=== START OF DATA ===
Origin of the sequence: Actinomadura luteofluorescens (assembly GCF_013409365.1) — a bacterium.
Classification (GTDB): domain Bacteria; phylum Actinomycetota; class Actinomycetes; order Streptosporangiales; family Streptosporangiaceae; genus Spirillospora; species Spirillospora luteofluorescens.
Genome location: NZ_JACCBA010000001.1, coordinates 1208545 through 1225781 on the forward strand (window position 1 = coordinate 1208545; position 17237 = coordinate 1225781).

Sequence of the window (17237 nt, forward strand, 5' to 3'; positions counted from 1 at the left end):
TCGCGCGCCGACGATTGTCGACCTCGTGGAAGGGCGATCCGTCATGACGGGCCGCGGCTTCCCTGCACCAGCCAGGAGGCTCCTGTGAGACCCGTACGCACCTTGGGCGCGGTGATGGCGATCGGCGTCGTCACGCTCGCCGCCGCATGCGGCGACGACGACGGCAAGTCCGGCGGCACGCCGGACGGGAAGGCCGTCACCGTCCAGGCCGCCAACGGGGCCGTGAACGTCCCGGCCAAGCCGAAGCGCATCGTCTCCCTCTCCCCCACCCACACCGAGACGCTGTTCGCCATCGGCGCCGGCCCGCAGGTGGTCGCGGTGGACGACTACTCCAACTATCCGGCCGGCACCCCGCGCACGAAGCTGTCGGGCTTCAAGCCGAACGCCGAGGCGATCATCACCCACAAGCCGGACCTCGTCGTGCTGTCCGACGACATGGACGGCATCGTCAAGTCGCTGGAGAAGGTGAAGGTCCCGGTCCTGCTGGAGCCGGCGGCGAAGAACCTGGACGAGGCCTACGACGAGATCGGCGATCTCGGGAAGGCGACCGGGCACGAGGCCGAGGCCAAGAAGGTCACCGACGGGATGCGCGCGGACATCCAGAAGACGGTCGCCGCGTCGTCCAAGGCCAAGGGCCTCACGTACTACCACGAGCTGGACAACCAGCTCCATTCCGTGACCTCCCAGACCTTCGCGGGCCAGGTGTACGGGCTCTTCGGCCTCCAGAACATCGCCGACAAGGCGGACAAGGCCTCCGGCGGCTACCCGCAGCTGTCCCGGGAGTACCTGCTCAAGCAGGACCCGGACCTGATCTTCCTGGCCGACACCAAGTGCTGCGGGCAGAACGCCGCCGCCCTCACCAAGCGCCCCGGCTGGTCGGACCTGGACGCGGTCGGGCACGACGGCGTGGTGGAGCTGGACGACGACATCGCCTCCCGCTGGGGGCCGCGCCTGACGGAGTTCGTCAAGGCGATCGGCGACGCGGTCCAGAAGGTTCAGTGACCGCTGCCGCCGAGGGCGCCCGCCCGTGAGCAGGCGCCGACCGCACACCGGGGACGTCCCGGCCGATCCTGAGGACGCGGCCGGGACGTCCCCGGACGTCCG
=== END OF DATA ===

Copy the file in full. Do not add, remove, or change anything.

Origin of the sequence: Actinomadura luteofluorescens (assembly GCF_013409365.1) — a bacterium.
Classification (GTDB): domain Bacteria; phylum Actinomycetota; class Actinomycetes; order Streptosporangiales; family Streptosporangiaceae; genus Spirillospora; species Spirillospora luteofluorescens.
Genome location: NZ_JACCBA010000001.1, coordinates 1208545 through 1225781 on the forward strand (window position 1 = coordinate 1208545; position 17237 = coordinate 1225781).

Sequence of the window (17237 nt, forward strand, 5' to 3'; positions counted from 1 at the left end):
TCGCGCGCCGACGATTGTCGACCTCGTGGAAGGGCGATCCGTCATGACGGGCCGCGGCTTCCCTGCACCAGCCAGGAGGCTCCTGTGAGACCCGTACGCACCTTGGGCGCGGTGATGGCGATCGGCGTCGTCACGCTCGCCGCCGCATGCGGCGACGACGACGGCAAGTCCGGCGGCACGCCGGACGGGAAGGCCGTCACCGTCCAGGCCGCCAACGGGGCCGTGAACGTCCCGGCCAAGCCGAAGCGCATCGTCTCCCTCTCCCCCACCCACACCGAGACGCTGTTCGCCATCGGCGCCGGCCCGCAGGTGGTCGCGGTGGACGACTACTCCAACTATCCGGCCGGCACCCCGCGCACGAAGCTGTCGGGCTTCAAGCCGAACGCCGAGGCGATCATCACCCACAAGCCGGACCTCGTCGTGCTGTCCGACGACATGGACGGCATCGTCAAGTCGCTGGAGAAGGTGAAGGTCCCGGTCCTGCTGGAGCCGGCGGCGAAGAACCTGGACGAGGCCTACGACGAGATCGGCGATCTCGGGAAGGCGACCGGGCACGAGGCCGAGGCCAAGAAGGTCACCGACGGGATGCGCGCGGACATCCAGAAGACGGTCGCCGCGTCGTCCAAGGCCAAGGGCCTCACGTACTACCACGAGCTGGACAACCAGCTCCATTCCGTGACCTCCCAGACCTTCGCGGGCCAGGTGTACGGGCTCTTCGGCCTCCAGAACATCGCCGACAAGGCGGACAAGGCCTCCGGCGGCTACCCGCAGCTGTCCCGGGAGTACCTGCTCAAGCAGGACCCGGACCTGATCTTCCTGGCCGACACCAAGTGCTGCGGGCAGAACGCCGCCGCCCTCACCAAGCGCCCCGGCTGGTCGGACCTGGACGCGGTCGGGCACGACGGCGTGGTGGAGCTGGACGACGACATCGCCTCCCGCTGGGGGCCGCGCCTGACGGAGTTCGTCAAGGCGATCGGCGACGCGGTCCAGAAGGTTCAGTGACCGCTGCCGCCGAGGGCGCCCGCCCGTGAGCAGGCGCCGACCGCACACCGGGGACGTCCCGGCCGATCCTGAGGACGCGGCCGGGACGTCCCCGGACGTCCG